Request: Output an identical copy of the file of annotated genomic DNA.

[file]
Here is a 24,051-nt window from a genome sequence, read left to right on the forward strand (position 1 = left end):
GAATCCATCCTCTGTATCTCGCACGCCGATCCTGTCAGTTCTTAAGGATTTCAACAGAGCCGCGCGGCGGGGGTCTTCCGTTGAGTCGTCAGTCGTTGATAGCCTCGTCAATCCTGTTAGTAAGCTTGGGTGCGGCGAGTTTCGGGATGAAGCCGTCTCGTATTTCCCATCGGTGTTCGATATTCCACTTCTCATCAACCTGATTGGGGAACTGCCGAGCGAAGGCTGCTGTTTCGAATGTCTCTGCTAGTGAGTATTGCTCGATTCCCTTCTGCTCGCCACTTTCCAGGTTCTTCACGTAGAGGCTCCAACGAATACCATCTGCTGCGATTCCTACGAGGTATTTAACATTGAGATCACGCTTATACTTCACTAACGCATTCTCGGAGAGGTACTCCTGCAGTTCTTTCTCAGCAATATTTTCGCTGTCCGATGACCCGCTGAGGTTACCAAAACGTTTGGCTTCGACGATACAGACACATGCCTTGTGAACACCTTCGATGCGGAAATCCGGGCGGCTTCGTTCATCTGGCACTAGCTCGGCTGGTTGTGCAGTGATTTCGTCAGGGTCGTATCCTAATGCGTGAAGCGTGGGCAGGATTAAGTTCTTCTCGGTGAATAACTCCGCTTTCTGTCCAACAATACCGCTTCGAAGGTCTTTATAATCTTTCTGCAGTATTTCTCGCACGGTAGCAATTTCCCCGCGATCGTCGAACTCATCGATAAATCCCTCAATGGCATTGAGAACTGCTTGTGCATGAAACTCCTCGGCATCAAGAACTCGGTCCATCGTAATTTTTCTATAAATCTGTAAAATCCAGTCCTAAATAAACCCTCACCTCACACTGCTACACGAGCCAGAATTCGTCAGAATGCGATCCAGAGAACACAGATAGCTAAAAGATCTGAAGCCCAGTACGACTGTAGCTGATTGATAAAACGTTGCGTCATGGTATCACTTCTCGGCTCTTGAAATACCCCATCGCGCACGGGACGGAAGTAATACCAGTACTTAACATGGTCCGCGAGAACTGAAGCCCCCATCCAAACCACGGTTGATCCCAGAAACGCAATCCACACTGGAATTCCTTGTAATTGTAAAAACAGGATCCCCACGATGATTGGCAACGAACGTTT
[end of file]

Here is a 24,051-nt window from a genome sequence, read left to right on the forward strand (position 1 = left end):
GAATCCATCCTCTGTATCTCGCACGCCGATCCTGTCAGTTCTTAAGGATTTCAACAGAGCCGCGCGGCGGGGGTCTTCCGTTGAGTCGTCAGTCGTTGATAGCCTCGTCAATCCTGTTAGTAAGCTTGGGTGCGGCGAGTTTCGGGATGAAGCCGTCTCGTATTTCCCATCGGTGTTCGATATTCCACTTCTCATCAACCTGATTGGGGAACTGCCGAGCGAAGGCTGCTGTTTCGAATGTCTCTGCTAGTGAGTATTGCTCGATTCCCTTCTGCTCGCCACTTTCCAGGTTCTTCACGTAGAGGCTCCAACGAATACCATCTGCTGCGATTCCTACGAGGTATTTAACATTGAGATCACGCTTATACTTCACTAACGCATTCTCGGAGAGGTACTCCTGCAGTTCTTTCTCAGCAATATTTTCGCTGTCCGATGACCCGCTGAGGTTACCAAAACGTTTGGCTTCGACGATACAGACACATGCCTTGTGAACACCTTCGATGCGGAAATCCGGGCGGCTTCGTTCATCTGGCACTAGCTCGGCTGGTTGTGCAGTGATTTCGTCAGGGTCGTATCCTAATGCGTGAAGCGTGGGCAGGATTAAGTTCTTCTCGGTGAATAACTCCGCTTTCTGTCCAACAATACCGCTTCGAAGGTCTTTATAATCTTTCTGCAGTATTTCTCGCACGGTAGCAATTTCCCCGCGATCGTCGAACTCATCGATAAATCCCTCAATGGCATTGAGAACTGCTTGTGCATGAAACTCCTCGGCATCAAGAACTCGGTCCATCGTAATTTTTCTATAAATCTGTAAAATCCAGTCCTAAATAAACCCTCACCTCACACTGCTACACGAGCCAGAATTCGTCAGAATGCGATCCAGAGAACACAGATAGCTAAAAGATCTGAAGCCCAGTACGACTGTAGCTGATTGATAAAACGTTGCGTCATGGTATCACTTCTCGGCTCTTGAAATACCCCATCGCGCACGGGACGGAAGTAATACCAGTACTTAACATGGTCCGCGAGAACTGAAGCCCCCATCCAAACCACGGTTGATCCCAGAAACGCAATCCACACTGGAATTCCTTGTAATTGTAAAAACAGGATCCCCACGATGATTGGCAACGAACGTTT